Lost in Austen is most definitely not for the Austen purist who will likely be horrified over what has been done to their beloved characters.  It is a somewhat entertaining romp through Regency England for a rainy afternoon and one not to be taken seriously.  I have seen it a few times and certain aspects do have charm upon repeated viewings. 


FTC Disclosure: This movie is from my own personal collection and was purchased by me. I was neither paid nor compensated (ha ha) for this review.

November 19, 2014


Description:   A wryly funny and surprisingly moving account of an extraordinary life lived almost entirely in the public eye.

A teen idol at 15, an international icon and founder of the Brat Pack at 20, and one of Hollywood's top stars to this day, Rob Lowe chronicles his experiences as a painfully misunderstood child actor in Ohio who was uprooted to the wild counterculture of mid-70s Malibu, where he embarked on his unrelenting pursuit of a career in Hollywood.

The Outsiders placed Lowe at the birth of the modern youth movement in the entertainment industry. During his time on The West Wing, he witnessed the surreal nexus of show business and politics, both on the set and in the actual White House. And in between are deft and humorous stories of the wild excesses that marked the 80s, leading to his quest for family and sobriety.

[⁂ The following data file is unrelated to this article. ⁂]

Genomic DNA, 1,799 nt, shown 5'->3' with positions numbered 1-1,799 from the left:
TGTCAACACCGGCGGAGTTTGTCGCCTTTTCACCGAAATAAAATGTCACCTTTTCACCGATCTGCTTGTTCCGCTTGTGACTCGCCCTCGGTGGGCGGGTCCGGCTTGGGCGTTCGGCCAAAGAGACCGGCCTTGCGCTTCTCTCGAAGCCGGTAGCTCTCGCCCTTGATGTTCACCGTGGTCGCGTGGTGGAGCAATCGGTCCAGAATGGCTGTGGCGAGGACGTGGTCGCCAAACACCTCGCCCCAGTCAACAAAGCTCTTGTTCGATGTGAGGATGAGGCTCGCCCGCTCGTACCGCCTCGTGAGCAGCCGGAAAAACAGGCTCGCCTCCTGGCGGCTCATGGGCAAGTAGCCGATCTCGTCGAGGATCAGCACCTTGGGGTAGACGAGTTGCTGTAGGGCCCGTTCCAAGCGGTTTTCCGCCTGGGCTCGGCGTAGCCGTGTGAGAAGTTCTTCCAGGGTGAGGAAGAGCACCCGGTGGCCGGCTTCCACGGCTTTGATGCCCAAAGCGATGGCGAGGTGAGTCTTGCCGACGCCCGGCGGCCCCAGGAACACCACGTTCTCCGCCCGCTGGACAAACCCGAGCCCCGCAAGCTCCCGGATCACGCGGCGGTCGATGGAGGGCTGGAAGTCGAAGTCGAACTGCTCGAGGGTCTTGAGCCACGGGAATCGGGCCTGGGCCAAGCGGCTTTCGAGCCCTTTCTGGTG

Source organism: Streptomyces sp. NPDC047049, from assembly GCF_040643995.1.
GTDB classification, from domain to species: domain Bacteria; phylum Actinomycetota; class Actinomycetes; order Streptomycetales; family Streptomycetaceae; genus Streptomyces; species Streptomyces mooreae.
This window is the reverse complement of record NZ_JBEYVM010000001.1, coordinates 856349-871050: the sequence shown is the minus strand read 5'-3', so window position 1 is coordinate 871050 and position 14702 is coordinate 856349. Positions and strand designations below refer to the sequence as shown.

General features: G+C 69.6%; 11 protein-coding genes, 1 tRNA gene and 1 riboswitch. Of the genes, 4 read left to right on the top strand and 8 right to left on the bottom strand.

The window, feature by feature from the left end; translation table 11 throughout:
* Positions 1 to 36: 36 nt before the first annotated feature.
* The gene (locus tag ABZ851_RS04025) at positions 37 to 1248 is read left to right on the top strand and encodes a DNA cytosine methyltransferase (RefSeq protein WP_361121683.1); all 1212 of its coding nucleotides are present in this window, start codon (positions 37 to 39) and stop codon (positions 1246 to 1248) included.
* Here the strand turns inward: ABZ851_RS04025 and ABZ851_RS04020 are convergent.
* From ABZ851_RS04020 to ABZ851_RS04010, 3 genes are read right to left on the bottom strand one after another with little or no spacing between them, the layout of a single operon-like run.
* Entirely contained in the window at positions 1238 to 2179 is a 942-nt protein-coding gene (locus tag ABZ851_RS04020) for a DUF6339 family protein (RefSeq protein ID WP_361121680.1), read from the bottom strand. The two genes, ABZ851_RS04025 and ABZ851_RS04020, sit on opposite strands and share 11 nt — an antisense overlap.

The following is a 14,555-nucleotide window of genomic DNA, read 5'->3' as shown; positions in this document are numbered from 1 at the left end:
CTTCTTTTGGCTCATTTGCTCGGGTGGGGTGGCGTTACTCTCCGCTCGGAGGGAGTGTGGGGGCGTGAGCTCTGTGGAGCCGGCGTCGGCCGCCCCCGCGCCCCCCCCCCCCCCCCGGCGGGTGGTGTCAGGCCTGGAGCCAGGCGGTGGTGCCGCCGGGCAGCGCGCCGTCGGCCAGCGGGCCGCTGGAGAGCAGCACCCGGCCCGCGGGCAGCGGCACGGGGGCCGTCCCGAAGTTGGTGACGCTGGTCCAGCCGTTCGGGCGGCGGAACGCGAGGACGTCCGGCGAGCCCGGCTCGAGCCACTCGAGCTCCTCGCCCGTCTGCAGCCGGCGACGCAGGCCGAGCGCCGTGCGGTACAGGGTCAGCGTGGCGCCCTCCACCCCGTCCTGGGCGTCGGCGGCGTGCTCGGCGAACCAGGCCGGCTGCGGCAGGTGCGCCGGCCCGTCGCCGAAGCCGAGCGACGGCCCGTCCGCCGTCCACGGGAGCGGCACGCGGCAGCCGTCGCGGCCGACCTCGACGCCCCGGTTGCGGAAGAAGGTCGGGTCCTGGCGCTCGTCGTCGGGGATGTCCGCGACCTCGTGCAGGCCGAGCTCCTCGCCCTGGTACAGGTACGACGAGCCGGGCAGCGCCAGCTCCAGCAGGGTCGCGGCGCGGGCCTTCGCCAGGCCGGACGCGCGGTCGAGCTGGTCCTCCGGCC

Never mean-spirited or salacious, Lowe delivers unexpected glimpses into his successes, disappointments, relationships, and one-of-a-kind encounters with people who shaped our world over the last 25 years. These stories are as entertaining as they are unforgettable.

My Thoughts on Stories I Only Tell My Friends by Rob Lowe

As a teen of the 80s, I was superficially familiar with Rob Lowe, the actor.  I knew him as Billy from St. Elmo's Fire, Sodapop from The Outsiders and a handful of other roles.  I knew him as the one-time boyfriend of Melissa Gilbert and Princess Stephanie of Monaco.  Who could forget the details of his sexcapades during the 1988 Democratic convention in Atlanta?  Not this former Atlanta resident.  I wasn't a fan but I wasn't opposed to him either.  He was just another Hollywood actor in my book, albeit a stunningly good looking one.